A group of investors, entrepreneurs and precision health researchers gathered in San Francisco this week for a day of sharing, charged discussion and live demos. Linda Molnar, co-chair of the summit opened by offering historical context of milestones illustrating how the healthcare industry has reached the point it has today.
"Molecular testing has seen a 20% growth in spending whereas total lab spend is growing at 7%, underscoring the pace of research and discovery today."
Linda Molnar, Co-Chair Technology for Precision Health Summit
The Technology for Precision Health Summit is a group of people who understand the power of personal and data which can show the lives of the future with regards to healthcare. However, the fact is that to learn that you are at high risk to get X,Y or Z cancer is truly terrifying. Many choose not to find out the strategy to best overcome this. Even armed with the data, there's not always correlations taken for prevention.
"Introducing a cell phone to a landline world. Right now we’re working on client education. This is a revolution, not an evolution. It’s a jungle, it’s the wild west. How’re you going to get there? We’ll help you. This is about a joined partnership journey. What works is treating patients like people.”
Assaf Halevy, 2bPrecise
Bridging Data Silos
As we've discussed in numerous articles recently (See here) big data was once covered extensively. Discussions were primarily focused around the back-end infrastructure that makes everything we and feel work which at this stage, is definitely the priority. The right data needs to end up in the right field without being miss-labelled or misunderstood. However, the data currently is moving in various different directions, lacking fluidity and far too inefficient for any reasonable business model.
Supporting Patients by Supporting Physicians
While it's no longer enough to get all the data to every place at the same time, it is counterproductive to care to be overwhelming physicians with data. It was argued that without the ability to make use of the meaning, sharing data is essentially useless. The resounding consensus was that there is a great demand for A.I and machine learning to make sense of this data to make the best use of it. Physicians (usually with a minimum of 25 patients per day) are not capable of doing this analysis themselves.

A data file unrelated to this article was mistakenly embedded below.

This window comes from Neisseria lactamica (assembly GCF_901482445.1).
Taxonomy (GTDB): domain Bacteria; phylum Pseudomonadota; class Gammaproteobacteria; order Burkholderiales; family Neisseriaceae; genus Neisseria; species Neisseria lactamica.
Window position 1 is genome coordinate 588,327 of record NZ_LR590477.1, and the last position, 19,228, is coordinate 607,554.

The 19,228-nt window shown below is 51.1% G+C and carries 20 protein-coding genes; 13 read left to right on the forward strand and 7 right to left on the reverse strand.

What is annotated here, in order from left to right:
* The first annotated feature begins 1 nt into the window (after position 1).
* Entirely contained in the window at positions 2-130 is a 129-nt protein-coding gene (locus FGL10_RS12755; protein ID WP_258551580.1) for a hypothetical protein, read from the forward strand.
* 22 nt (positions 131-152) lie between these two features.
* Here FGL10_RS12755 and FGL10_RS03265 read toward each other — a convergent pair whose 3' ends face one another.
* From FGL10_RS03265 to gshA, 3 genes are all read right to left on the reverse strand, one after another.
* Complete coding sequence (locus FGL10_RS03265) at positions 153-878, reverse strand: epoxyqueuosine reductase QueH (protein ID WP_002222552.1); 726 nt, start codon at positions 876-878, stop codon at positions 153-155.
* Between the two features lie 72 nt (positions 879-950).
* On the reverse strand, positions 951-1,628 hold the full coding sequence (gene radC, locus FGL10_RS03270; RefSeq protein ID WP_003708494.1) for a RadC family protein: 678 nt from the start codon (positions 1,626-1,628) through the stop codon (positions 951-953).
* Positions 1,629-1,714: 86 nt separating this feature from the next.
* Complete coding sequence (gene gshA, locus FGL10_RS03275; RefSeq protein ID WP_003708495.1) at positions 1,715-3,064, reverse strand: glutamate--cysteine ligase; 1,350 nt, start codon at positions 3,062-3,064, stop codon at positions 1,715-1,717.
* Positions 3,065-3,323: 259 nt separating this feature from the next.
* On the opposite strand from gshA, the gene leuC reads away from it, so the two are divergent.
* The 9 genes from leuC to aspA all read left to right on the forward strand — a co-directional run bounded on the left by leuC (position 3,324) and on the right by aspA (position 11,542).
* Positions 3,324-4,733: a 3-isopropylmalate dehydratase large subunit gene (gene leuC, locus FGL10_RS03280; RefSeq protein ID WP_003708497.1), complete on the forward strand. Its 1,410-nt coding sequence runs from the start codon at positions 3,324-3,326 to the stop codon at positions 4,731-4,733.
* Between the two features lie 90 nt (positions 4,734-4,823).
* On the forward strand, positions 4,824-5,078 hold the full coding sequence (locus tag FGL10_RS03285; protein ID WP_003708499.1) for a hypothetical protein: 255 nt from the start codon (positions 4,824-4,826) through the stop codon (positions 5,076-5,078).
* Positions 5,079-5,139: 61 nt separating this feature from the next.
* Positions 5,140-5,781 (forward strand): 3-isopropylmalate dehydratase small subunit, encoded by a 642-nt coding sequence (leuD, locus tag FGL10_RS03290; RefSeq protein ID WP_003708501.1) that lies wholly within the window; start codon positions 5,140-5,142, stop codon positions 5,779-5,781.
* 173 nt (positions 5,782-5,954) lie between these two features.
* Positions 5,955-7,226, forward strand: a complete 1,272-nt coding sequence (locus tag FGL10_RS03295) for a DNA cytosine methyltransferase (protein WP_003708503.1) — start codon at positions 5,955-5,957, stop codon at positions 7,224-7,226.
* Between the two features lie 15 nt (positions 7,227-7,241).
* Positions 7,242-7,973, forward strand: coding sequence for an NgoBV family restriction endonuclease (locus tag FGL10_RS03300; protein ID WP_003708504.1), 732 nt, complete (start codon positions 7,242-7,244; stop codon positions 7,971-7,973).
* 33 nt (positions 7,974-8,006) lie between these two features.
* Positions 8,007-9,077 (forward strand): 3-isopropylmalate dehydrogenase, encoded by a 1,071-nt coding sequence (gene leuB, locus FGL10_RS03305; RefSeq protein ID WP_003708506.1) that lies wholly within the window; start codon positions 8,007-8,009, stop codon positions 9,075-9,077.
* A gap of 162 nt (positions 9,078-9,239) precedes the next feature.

“As diseases stratify with more genomic information, it will be increasingly impossible for oncologists to be at the top of their game without these tools.”
Andrew Norden, Cota
It should be noted that technology is not meant to replace the human connection though, rather complementing it instead. The summit even got into physicians facetiming. The hope that technologies will evolve such as to free the physician from being tethered to inefficiencies that are largely outdated technologically. There was a mutual nod amongst physicians on stage that analog interactions are often when a physician gathers stories and information otherwise not captured in a formal questionnaire.
What the Investors are saying!
“Pretty much all of my investments are in first time CEOs, which is not particularly what the venture capital playbook tells you to go do. But I find those people to be very hungry and largely underappreciated by the rest of the world. They’re also very willing to bash their head against a brick wall with me for a while, in order to try to succeed at something that is hard to do.”
Bryan Roberts, Venrock on what he looks for in an investment.
“There are so “many tech people who want to work their way into health care venture capital. When I started in health care venture in 1998 you couldn’t give it away. I wonder how long it will be before the cycle ends?”
Lisa Suennen, GE Ventures on what surprises her about the industry right now.